Poland: UK no longer a leading EU country
Britain has lost its place in the club of leading EU nations with France and Germany over its plan to hold a referendum on EU membership, the Polish foreign minister has said.
"The Prime Minister [the UK's David Cameron] has shifted his country's position in the EU hierarchy. From a country which was a natural member of the triumvirate capable of ruling the EU, Great Britain has moved to the category of a country of special concern, which should be treated with care in case it does something unwise, harms itself and leaves the Union. It means the group which holds power in the Union will have a different shape," Radek Sikorski told Poland's Tok FM radio station on Thursday (24 January).
Dear EUobserver reader
Subscribe now for unrestricted access to EUobserver.
Sign up for 30 days' free trial, no obligation. Full subscription only 15 € / month or 150 € / year.
- Unlimited access on desktop and mobile
- All premium articles, analysis, commentary and investigations
- EUobserver archives
EUobserver is the only independent news media covering EU affairs in Brussels and all 28 member states.
♡ We value your support.
If you already have an account click here to login.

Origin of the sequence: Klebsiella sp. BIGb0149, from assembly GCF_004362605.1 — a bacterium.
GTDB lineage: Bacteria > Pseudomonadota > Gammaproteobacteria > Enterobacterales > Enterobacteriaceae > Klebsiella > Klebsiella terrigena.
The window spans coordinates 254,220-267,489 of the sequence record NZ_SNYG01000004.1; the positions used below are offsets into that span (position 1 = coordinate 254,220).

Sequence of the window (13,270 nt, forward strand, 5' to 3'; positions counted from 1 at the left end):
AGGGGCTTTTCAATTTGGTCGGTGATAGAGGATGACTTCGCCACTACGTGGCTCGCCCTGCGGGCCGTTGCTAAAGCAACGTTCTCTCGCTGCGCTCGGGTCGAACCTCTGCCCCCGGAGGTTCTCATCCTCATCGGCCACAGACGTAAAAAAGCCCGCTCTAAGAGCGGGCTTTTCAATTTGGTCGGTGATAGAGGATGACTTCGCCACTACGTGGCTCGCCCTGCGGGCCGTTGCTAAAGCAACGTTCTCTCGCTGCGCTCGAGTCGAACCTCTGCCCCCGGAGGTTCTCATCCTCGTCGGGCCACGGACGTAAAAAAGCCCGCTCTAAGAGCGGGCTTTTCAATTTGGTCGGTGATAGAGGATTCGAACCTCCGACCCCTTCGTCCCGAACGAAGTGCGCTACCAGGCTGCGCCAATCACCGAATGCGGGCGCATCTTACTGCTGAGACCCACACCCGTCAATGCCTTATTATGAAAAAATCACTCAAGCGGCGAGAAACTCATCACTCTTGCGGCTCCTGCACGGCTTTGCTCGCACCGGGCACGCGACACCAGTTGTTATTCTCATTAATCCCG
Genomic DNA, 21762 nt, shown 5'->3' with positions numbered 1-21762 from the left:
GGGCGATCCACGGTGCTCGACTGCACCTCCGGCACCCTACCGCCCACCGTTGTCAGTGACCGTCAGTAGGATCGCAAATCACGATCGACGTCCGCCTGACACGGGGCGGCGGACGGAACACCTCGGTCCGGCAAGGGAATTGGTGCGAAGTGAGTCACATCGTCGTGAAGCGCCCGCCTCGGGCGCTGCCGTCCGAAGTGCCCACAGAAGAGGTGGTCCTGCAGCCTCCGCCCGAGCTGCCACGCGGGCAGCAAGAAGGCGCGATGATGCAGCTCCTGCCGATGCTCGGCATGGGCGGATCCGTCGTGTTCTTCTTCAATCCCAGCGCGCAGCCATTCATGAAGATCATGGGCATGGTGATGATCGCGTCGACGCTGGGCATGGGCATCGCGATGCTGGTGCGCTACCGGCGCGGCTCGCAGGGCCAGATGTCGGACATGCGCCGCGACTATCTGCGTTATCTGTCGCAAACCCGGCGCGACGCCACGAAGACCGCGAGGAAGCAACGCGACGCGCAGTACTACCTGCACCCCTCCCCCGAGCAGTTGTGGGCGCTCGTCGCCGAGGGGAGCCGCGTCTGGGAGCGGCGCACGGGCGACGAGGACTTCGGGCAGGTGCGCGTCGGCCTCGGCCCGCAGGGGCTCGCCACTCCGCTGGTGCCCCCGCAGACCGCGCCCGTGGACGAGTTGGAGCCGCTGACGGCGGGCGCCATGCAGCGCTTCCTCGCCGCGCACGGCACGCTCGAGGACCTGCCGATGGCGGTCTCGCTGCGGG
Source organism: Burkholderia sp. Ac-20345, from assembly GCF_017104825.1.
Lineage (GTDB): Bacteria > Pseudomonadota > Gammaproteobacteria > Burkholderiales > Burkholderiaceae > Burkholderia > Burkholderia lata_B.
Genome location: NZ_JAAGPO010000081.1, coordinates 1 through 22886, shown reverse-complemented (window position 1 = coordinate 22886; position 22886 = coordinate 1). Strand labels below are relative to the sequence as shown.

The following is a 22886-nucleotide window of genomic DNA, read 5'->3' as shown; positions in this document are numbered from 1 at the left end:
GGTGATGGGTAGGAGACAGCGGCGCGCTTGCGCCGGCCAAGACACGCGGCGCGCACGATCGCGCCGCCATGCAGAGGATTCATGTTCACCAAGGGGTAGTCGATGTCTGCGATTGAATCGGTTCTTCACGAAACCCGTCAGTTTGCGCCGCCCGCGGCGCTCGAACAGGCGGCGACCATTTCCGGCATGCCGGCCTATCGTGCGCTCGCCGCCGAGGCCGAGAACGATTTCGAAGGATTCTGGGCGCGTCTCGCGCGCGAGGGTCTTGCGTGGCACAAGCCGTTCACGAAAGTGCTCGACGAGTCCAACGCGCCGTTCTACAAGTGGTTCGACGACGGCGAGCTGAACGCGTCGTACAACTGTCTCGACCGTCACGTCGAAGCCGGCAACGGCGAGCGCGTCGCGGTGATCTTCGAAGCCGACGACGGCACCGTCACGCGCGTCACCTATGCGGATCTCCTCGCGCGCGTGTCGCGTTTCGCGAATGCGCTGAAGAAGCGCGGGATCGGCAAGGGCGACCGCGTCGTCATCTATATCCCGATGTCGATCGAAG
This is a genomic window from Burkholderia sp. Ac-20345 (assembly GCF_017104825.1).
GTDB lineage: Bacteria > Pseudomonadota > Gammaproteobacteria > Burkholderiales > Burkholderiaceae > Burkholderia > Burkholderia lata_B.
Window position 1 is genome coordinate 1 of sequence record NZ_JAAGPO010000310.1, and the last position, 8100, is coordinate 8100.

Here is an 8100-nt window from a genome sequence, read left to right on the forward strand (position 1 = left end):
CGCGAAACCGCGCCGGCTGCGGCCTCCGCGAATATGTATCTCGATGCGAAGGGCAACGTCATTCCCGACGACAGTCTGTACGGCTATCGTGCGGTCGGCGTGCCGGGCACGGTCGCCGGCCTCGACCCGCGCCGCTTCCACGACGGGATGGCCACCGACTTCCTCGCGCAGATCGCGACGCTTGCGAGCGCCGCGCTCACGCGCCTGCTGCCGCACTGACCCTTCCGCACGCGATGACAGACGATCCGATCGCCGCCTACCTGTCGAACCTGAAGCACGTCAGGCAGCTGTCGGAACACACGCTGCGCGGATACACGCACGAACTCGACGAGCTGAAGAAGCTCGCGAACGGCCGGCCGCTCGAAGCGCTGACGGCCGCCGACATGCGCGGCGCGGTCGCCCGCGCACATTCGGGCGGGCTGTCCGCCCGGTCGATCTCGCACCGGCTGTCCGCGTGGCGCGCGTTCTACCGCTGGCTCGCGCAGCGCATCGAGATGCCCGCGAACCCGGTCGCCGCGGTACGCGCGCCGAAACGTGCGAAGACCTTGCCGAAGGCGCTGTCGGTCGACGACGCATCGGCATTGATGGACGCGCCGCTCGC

He said Poland could take Britain's place over the next decade.
"We would have to continue reforms and join the eurozone, then we could be the ones in the group of three, or five, countries which have the biggest say in the EU," he added.
Sikorski's remarks are Poland's first reaction to Cameron's plan to hold an in/out referendum on the EU by the end of 2017.
The Polish minister - an Anglophile, who studied at Oxford University - said Poles "like, respect" the UK and share its free market outlook.
He noted the referendum will not take place if Cameron loses the next election.
He also said Cameron's two conditions for holding the vote - renegotiating the EU treaties and repatriating some EU powers to the UK - "seem unlikely to happen."
But he added that - referendum or no referendum - the British leader has shown he wants no part in further EU integration.
"Cameron said very clearly: 'We're not interested in a political union, we want to take care of our own interests and retreat to our island.' But the rest of the continent does want political union because it's indispensible to save the euro and to protect our place on the world arena," Sikorski said.
"Great Britain can retreat to its island. But it's in our [Poland's] interest to permanently safeguard our membership in the Latin civilisation, so we need tighter ties with the rest of Europe, not looser ones," he added.
Sikorski was more critical of Cameron than muted statements by Germany or Italy in the past few days.
But the French foreign minister, Laurent Fabius, was the most provocative.
"If the UK decides to leave the EU, we will roll out the red carpet to businessmen [who want to leave the UK]," he said on Wednesday.
Cameron has popular backing in the UK despite his detractors.
A poll published in British daily The Times on Thursday said 40 percent of people would vote to get out of the EU, while 37 percent would vote to stay in.
The referendum plan is also causing ripples in other EU countries.
A survey published by Danish newspaper Jyllands-Posten on Friday said 52 percent of Danes want to stay in the EU, but 47 percent want Denmark to renegotiate EU relations.